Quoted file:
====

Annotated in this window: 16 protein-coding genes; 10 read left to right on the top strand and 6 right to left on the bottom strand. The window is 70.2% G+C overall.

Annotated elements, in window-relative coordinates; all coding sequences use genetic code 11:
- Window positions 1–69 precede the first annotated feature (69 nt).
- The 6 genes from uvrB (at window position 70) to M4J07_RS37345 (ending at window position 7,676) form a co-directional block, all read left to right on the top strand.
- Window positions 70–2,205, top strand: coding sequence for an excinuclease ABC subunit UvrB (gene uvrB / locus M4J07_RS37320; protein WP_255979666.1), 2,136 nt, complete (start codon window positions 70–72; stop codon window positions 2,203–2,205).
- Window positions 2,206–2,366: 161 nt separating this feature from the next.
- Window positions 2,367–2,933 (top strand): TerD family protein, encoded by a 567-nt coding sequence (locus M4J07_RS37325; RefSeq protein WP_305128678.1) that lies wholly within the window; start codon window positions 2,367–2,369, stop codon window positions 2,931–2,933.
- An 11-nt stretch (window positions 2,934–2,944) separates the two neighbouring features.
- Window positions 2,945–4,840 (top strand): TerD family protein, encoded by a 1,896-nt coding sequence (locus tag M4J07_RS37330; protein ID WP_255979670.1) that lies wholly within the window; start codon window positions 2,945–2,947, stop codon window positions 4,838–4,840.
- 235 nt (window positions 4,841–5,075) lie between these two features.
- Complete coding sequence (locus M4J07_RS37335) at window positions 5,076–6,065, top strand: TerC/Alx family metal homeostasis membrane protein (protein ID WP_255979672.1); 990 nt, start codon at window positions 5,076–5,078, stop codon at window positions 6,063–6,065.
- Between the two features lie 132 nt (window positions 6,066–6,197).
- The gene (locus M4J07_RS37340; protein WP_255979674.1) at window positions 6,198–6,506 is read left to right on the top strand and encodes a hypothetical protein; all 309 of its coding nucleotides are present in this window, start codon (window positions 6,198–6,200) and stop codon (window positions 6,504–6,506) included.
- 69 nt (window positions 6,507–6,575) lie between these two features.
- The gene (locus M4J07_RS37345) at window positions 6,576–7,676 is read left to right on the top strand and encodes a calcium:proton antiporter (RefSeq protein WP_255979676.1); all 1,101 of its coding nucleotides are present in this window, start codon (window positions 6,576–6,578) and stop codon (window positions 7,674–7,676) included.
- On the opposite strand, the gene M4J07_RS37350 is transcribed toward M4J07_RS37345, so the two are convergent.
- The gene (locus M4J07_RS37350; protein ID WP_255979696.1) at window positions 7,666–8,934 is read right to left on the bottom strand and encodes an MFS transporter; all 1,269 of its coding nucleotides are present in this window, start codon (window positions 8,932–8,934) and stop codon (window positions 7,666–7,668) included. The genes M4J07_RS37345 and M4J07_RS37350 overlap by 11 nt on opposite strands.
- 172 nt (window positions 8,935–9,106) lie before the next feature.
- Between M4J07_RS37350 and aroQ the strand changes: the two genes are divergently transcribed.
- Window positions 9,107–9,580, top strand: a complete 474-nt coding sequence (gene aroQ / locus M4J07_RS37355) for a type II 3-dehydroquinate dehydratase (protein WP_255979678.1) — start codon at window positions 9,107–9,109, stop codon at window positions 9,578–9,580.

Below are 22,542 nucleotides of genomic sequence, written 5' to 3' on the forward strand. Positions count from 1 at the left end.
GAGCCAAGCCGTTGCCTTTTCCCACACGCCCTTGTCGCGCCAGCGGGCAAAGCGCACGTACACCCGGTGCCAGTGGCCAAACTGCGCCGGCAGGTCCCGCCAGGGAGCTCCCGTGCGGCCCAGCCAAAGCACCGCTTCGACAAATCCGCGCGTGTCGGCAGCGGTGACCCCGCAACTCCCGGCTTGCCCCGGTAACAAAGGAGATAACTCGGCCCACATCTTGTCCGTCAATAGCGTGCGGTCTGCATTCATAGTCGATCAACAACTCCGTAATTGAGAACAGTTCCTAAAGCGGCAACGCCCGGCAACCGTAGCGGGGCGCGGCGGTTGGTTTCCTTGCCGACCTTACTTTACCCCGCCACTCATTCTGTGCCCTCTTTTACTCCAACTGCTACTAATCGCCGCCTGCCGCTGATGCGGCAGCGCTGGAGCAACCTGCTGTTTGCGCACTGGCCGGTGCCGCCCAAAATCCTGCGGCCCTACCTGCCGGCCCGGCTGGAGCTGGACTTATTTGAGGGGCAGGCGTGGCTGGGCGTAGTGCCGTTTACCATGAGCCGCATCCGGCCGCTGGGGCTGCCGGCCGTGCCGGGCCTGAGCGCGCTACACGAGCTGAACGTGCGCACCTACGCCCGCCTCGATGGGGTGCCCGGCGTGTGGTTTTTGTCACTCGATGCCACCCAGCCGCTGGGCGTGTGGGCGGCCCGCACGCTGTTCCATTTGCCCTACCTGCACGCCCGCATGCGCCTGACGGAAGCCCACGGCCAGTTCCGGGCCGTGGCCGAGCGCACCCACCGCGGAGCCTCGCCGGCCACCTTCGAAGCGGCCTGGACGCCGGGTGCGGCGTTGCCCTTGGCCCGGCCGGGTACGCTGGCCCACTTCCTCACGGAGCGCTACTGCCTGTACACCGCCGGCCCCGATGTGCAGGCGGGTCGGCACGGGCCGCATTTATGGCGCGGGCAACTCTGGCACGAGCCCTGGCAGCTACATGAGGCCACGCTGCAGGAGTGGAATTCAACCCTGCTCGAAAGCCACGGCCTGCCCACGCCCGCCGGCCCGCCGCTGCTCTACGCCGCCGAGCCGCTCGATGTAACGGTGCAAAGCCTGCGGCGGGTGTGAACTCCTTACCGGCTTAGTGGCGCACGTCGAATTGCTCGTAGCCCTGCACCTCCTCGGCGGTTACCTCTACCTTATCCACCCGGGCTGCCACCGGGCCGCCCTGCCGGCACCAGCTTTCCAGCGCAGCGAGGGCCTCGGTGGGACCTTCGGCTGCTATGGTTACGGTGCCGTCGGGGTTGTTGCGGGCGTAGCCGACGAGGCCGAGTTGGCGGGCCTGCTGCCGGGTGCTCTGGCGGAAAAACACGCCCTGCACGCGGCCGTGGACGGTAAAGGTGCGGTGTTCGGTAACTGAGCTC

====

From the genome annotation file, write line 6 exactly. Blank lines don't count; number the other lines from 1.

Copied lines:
- Window positions 2,206–2,366: 161 nt separating this feature from the next.